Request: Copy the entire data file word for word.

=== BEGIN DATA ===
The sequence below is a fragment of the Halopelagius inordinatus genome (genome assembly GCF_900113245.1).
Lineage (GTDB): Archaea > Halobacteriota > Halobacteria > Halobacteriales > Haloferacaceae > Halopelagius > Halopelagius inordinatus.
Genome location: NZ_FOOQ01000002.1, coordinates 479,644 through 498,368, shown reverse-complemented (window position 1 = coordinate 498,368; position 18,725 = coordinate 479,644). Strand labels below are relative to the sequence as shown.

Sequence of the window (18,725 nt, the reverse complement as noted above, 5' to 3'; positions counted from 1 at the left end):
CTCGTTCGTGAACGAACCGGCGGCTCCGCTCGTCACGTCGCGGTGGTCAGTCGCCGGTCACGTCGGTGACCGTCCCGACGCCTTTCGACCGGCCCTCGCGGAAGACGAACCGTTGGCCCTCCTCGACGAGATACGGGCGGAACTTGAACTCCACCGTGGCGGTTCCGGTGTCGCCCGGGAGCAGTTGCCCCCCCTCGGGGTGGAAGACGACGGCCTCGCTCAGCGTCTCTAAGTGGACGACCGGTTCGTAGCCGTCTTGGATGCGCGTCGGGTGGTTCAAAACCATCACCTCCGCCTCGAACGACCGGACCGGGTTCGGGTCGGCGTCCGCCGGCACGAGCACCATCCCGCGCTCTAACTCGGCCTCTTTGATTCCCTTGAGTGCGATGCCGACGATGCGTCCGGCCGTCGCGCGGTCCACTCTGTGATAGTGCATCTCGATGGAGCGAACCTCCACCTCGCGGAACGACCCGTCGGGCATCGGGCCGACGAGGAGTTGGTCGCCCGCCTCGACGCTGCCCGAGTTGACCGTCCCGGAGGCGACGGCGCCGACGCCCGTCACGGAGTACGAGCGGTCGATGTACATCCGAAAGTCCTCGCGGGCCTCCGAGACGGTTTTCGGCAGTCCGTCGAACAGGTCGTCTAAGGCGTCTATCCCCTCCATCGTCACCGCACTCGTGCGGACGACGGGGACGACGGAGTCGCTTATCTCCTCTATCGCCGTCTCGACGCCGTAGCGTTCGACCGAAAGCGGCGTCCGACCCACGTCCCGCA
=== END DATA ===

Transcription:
The sequence below is a fragment of the Halopelagius inordinatus genome (genome assembly GCF_900113245.1).
Lineage (GTDB): Archaea > Halobacteriota > Halobacteria > Halobacteriales > Haloferacaceae > Halopelagius > Halopelagius inordinatus.
Genome location: NZ_FOOQ01000002.1, coordinates 479,644 through 498,368, shown reverse-complemented (window position 1 = coordinate 498,368; position 18,725 = coordinate 479,644). Strand labels below are relative to the sequence as shown.

Sequence of the window (18,725 nt, the reverse complement as noted above, 5' to 3'; positions counted from 1 at the left end):
CTCGTTCGTGAACGAACCGGCGGCTCCGCTCGTCACGTCGCGGTGGTCAGTCGCCGGTCACGTCGGTGACCGTCCCGACGCCTTTCGACCGGCCCTCGCGGAAGACGAACCGTTGGCCCTCCTCGACGAGATACGGGCGGAACTTGAACTCCACCGTGGCGGTTCCGGTGTCGCCCGGGAGCAGTTGCCCCCCCTCGGGGTGGAAGACGACGGCCTCGCTCAGCGTCTCTAAGTGGACGACCGGTTCGTAGCCGTCTTGGATGCGCGTCGGGTGGTTCAAAACCATCACCTCCGCCTCGAACGACCGGACCGGGTTCGGGTCGGCGTCCGCCGGCACGAGCACCATCCCGCGCTCTAACTCGGCCTCTTTGATTCCCTTGAGTGCGATGCCGACGATGCGTCCGGCCGTCGCGCGGTCCACTCTGTGATAGTGCATCTCGATGGAGCGAACCTCCACCTCGCGGAACGACCCGTCGGGCATCGGGCCGACGAGGAGTTGGTCGCCCGCCTCGACGCTGCCCGAGTTGACCGTCCCGGAGGCGACGGCGCCGACGCCCGTCACGGAGTACGAGCGGTCGATGTACATCCGAAAGTCCTCGCGGGCCTCCGAGACGGTTTTCGGCAGTCCGTCGAACAGGTCGTCTAAGGCGTCTATCCCCTCCATCGTCACCGCACTCGTGCGGACGACGGGGACGACGGAGTCGCTTATCTCCTCTATCGCCGTCTCGACGCCGTAGCGTTCGACCGAAAGCGGCGTCCGACCCACGTCCCGCA